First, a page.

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A young medical student discovers that something sinister is going on in her hospital after routine procedures send more than a few seemingly healthy patients into comas on the operating table.
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1  
2012  
7 nominations. See more awards »

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Cast

Series cast summary:
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 Susan Wheeler (2 episodes, 2012)
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 Mark Bellows (2 episodes, 2012)
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 Dr. Agnetta Lindquist (2 episodes, 2012)
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 Dr. Howard Stark (2 episodes, 2012)
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 Dr. Nelson (2 episodes, 2012)
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 Oren (2 episodes, 2012)
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 Peter Arno (2 episodes, 2012)
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 Geoffrey Fairweather (2 episodes, 2012)
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 Paul Carpin (2 episodes, 2012)
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 Hanna Goldberg (2 episodes, 2012)
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 Mrs. Emerson (2 episodes, 2012)
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 Professor Hillside (2 episodes, 2012)
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 Detective Jackson (2 episodes, 2012)
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 Nancy Greenly (2 episodes, 2012)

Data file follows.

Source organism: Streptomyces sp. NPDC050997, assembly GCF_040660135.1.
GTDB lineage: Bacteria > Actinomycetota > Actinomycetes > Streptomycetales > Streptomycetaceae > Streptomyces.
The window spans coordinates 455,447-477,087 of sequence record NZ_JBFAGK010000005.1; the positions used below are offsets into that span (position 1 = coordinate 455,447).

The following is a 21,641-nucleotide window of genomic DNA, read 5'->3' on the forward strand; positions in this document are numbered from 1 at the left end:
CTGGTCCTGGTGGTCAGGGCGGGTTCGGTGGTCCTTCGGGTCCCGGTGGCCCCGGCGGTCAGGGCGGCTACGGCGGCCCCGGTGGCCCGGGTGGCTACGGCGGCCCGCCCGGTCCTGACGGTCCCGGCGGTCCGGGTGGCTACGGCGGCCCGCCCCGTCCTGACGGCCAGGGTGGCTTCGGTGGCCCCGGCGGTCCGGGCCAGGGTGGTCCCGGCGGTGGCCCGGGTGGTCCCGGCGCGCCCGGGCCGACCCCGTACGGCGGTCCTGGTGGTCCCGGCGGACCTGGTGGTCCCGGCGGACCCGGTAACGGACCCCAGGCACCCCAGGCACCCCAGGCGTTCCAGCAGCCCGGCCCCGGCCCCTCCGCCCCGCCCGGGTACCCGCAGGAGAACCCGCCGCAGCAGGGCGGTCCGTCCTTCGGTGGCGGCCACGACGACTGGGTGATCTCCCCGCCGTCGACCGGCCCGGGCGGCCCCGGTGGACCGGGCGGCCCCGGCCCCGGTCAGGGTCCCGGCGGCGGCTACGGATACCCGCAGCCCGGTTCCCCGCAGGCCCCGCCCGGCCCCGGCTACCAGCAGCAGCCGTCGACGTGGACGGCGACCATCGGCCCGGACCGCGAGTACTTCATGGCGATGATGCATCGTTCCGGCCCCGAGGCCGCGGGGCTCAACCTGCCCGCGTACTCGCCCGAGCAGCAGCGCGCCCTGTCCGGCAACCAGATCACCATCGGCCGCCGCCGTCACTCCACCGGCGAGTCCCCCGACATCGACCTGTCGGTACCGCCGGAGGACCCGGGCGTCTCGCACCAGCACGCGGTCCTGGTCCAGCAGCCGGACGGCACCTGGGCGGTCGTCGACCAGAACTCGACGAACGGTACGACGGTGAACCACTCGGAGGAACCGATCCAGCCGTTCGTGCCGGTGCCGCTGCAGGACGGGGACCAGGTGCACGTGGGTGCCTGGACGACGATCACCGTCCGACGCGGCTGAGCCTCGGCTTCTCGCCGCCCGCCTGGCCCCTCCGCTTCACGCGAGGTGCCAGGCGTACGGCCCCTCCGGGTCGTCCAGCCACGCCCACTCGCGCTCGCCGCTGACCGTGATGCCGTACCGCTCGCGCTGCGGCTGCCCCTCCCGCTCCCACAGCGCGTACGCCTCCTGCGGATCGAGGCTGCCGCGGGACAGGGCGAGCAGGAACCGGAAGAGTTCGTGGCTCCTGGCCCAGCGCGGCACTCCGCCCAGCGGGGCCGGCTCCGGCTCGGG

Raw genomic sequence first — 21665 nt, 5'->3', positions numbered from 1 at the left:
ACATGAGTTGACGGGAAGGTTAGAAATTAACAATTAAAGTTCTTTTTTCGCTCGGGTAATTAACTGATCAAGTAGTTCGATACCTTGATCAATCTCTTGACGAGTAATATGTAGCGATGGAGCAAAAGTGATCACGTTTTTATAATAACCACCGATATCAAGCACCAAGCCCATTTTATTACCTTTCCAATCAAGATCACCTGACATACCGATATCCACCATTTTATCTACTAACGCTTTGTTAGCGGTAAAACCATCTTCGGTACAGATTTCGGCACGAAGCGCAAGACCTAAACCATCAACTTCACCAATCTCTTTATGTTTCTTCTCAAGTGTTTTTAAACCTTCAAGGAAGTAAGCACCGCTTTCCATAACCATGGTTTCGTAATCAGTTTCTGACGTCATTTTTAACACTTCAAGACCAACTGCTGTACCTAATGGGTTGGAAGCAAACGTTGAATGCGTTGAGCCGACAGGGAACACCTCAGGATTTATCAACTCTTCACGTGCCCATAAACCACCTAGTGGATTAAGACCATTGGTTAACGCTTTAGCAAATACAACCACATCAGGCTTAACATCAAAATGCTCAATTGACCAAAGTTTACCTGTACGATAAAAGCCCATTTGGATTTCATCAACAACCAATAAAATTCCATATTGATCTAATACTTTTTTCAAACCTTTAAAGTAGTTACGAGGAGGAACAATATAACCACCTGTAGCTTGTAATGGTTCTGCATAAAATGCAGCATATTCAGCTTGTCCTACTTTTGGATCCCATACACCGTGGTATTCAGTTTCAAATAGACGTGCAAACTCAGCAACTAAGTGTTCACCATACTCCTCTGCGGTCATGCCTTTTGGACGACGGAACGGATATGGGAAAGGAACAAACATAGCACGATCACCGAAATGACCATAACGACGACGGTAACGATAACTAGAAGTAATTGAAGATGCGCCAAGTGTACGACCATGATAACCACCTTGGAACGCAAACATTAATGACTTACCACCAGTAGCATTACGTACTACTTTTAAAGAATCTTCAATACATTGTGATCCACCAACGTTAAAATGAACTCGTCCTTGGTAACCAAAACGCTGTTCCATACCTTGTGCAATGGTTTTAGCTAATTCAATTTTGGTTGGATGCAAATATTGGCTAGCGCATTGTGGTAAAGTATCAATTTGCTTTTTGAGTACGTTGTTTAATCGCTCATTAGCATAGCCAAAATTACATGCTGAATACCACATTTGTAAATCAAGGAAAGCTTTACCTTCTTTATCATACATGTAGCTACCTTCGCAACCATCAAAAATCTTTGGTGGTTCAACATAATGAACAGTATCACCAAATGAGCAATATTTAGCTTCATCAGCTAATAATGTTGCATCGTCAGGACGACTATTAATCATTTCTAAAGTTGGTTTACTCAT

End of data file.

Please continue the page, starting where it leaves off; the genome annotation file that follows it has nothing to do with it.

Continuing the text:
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 Dr. Dan Ramirez (2 episodes, 2012)
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 Police Captain (2 episodes, 2012)
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 Jefferson Guard Maguire (2 episodes, 2012)
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 Fiona (2 episodes, 2012)
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 Liza (2 episodes, 2012)
Nicholas Tecosky ...
 Vanya (2 episodes, 2012)
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 Dr. George Chandler (2 episodes, 2012)
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 Jennifer Rendall (2 episodes, 2012)
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 Dr. Oswald Taylor (2 episodes, 2012)
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 Nurse Lena Montoya (2 episodes, 2012)
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 Sean Berman (2 episodes, 2012)
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 Arno's Landlord / ... (2 episodes, 2012)
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 Tour Guide (2 episodes, 2012)
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 Chambers (2 episodes, 2012)
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 Fiance / ... (2 episodes, 2012)
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 James Harper (2 episodes, 2012)
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 Dr. Cartwright (2 episodes, 2012)
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Storyline

A young medical student discovers that something sinister is going on in her hospital after routine procedures send more than a few seemingly healthy patients into comas on the operating table.

Plot Summary | Add Synopsis

Taglines:

Don't let them put you under.


Certificate:

TV-14 | See all certifications »
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Release Date:

3 September 2012 (USA)  »

Also Known As:

Koma  »

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16:9 HD
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Did You Know?

Trivia

The facility used for the Jefferson Institute is Georgia's own High Museum of Art in Atlanta Located on Peachtree Street in Midtown, the city's arts district. Also colloquially known as "the High", the High is a division of the Woodruff Arts Center. See more »

Connections

Version of Dead Sleep (1990) See more »

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User Reviews

 
"If it ain't broke, don't mend it" : sadly, this is one remake too many
11 June 2013 | by (United Kingdom) – See all my reviews

What a shame: all but the last 30mins or so of this drama are classic TV movie: badly scripted & fundamentally disjointed.